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Friday, November 14, 2008

NTSB: Gusset Plate Failure And Excess Weight Caused I-35W Bridge Collapse

From Trading Markets:

    The Interstate 35W bridge collapsed when a too-thin gusset plate ripped along a line of rivets, initiating a collapse that killed 13 people and injured 145.

    That conclusion from a structural analyst is the first revelation from a two-day hearing in Washington, D.C. of the National Transportation Safety Board. The analyst, Jim Wildey, also ruled out corrosion, fatigue cracks and other wear-and-tear as factors in the collapse.

    The bridge collapsed during rush hour Aug. 1, 2007, the nation's deadliest bridge collapse in 30 years. More than 100 cars were on the bridge at the time, and 79 different agencies and an estimated 100 or more citizens came to help.

    The NTSB is likely to issue findings of probable cause -- essentially, why the bridge collapse -- at the conclusion of the hearing. The board also plans to discuss the impact of tons of aggregate and construction equipment that was on the bridge at the time of its collapse.

    But the hearing is focusing on what are known as U10 gusset plats -- large connecting plates located over the main span of the river near their piers and located along the top of the steel truss that held the roadway up.

    "Much of what we will (talk) about in this investigation will focus on the U10 gusset plates," said Mark Bagnard, investigator in charge for the NTSB's Office of Highway Safety. Those plates had previously been underdesigned by the NTSB. Most plates on the bridge are one-inch thick, but U10 plates were just a half-inch thick.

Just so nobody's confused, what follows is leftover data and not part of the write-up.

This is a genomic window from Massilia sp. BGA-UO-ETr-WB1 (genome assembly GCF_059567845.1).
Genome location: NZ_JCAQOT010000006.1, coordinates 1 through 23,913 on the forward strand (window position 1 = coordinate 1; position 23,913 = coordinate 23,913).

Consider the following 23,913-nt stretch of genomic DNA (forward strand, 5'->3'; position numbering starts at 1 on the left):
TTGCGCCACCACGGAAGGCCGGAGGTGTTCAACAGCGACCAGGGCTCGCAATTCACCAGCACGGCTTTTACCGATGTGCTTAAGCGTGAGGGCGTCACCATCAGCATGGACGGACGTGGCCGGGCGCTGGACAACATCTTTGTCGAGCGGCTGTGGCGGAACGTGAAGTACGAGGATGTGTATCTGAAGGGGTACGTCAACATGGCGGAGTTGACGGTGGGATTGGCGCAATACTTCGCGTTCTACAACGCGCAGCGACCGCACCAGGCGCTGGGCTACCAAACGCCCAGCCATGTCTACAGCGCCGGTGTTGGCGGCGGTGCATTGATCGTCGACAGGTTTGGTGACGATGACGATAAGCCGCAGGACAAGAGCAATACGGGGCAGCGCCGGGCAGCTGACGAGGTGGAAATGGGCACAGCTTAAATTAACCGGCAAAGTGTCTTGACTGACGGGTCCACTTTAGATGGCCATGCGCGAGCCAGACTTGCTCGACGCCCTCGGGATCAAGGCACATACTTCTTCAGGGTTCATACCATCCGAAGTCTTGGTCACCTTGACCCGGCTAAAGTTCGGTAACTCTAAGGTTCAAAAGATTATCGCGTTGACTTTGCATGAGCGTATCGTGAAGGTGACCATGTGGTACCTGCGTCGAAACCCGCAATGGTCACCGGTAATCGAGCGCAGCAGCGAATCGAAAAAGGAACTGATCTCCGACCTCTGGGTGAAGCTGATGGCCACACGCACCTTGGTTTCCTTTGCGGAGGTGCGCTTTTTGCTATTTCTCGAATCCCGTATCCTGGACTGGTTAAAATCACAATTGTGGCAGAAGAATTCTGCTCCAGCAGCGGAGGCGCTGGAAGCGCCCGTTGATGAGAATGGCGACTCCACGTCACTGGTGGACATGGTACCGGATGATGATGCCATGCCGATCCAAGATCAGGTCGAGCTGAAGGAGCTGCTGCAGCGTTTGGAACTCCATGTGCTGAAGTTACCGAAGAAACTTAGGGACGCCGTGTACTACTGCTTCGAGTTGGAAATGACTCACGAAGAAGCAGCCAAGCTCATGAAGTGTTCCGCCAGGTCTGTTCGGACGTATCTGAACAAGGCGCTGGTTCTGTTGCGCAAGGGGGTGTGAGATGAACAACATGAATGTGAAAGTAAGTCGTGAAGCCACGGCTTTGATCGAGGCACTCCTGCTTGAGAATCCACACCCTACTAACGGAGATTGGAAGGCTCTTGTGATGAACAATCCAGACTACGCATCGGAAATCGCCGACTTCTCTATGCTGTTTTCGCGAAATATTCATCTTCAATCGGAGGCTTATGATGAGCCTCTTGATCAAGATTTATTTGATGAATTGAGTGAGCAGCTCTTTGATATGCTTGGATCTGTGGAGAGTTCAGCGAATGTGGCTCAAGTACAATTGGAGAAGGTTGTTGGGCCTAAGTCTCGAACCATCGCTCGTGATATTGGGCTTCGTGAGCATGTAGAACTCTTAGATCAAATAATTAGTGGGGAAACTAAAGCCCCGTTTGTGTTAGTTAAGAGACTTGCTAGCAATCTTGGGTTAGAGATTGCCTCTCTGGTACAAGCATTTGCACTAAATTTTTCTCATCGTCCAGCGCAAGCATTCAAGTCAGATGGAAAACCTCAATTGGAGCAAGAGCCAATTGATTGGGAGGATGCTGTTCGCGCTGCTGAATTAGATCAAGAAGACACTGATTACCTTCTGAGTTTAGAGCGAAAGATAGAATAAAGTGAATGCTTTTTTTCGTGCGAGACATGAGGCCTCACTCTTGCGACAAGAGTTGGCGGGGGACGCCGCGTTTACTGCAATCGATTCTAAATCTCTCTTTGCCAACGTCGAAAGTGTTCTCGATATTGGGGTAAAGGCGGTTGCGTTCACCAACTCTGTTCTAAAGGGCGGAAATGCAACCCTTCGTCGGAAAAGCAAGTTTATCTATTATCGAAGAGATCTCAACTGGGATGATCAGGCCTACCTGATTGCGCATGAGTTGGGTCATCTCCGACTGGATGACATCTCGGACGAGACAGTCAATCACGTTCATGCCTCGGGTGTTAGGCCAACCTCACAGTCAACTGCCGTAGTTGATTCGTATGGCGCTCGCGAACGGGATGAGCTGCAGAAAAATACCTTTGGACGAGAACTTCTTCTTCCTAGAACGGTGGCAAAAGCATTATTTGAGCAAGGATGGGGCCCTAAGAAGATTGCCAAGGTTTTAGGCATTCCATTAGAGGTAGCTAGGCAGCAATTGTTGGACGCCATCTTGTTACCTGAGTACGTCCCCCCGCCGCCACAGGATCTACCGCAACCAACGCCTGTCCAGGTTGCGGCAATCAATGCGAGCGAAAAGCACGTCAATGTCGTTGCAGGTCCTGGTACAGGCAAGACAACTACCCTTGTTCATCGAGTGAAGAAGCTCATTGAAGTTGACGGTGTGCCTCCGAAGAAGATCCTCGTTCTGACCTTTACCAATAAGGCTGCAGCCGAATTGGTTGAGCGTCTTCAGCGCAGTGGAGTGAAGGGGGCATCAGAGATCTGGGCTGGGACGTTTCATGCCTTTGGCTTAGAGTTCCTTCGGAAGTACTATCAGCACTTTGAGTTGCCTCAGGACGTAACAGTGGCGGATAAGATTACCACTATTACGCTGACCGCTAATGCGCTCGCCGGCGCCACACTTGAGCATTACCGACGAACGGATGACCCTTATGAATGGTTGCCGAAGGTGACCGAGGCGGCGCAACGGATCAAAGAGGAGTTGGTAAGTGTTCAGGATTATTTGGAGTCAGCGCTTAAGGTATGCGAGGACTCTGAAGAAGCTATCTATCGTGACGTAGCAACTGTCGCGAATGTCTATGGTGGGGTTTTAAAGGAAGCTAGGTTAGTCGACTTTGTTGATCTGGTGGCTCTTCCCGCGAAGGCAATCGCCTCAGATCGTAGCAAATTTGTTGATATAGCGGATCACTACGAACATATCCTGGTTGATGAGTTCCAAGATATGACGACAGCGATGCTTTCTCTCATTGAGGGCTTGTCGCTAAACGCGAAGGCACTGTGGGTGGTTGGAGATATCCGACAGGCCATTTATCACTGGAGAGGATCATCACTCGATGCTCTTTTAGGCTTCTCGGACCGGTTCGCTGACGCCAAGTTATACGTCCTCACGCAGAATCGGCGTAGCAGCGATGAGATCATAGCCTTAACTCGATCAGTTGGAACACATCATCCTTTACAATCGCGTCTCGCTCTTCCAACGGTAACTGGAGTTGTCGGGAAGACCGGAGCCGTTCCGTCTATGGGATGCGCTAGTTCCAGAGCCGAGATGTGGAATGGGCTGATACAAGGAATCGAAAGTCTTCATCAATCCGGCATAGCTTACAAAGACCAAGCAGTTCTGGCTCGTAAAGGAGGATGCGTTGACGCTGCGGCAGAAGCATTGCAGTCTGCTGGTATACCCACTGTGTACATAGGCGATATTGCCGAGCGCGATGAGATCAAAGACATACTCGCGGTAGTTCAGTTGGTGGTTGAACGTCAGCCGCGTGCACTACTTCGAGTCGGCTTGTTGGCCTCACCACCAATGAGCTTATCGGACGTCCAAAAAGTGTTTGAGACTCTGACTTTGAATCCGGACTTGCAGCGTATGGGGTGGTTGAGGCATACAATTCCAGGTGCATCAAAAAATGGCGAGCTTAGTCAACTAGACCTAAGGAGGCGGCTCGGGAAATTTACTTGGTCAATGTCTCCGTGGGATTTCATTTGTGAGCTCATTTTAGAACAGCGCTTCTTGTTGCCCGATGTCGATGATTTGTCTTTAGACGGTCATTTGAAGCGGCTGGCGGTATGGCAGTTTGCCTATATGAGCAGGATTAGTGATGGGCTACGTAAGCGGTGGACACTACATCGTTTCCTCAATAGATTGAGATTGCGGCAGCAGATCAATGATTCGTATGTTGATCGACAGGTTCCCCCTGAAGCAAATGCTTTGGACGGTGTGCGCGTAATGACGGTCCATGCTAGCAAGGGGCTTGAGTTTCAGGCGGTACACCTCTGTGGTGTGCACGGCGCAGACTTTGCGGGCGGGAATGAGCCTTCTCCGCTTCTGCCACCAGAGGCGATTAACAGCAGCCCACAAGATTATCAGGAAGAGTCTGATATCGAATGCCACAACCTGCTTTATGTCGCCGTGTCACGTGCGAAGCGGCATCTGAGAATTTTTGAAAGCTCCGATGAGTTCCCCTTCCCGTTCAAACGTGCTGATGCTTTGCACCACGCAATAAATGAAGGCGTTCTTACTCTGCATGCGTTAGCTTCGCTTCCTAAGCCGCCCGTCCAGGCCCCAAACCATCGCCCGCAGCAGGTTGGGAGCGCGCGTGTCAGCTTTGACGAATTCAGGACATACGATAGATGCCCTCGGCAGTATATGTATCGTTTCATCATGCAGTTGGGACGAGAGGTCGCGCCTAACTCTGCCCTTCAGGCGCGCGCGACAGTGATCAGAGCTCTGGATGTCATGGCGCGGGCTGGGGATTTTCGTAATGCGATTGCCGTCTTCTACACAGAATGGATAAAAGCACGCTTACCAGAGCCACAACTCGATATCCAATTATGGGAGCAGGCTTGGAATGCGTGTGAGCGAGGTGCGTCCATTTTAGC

A full-size image of a U10 plate is hanging in the NTSB's hearing room. Wildey said there was no significant corrosion on those plates.

From APee:

    The bridge, finished in 1967, was called "fracture critical," which meant that a failure of any number of structural elements would bring down the entire bridge.

    Safety board investigator Jim Wildey said there is "nothing inherently dangerous" about this type of bridge so long as each structural element is designed to withstand the expected stress loads.

Former head of the Minnesota Department of Transportation (MnDOT), Elwyn Tinklenberg TinklePants was informed of the potential failure of gusset plates during his tenure at MnDOT but he did nothing . Do you suppose he will be questioned and held somewhat responsible? Well, he's a Democrat, so probably not.

Elwyn TinklePants, former head of MnDOT;
Is the blood of 13 dead and hundreds injured on his hands?

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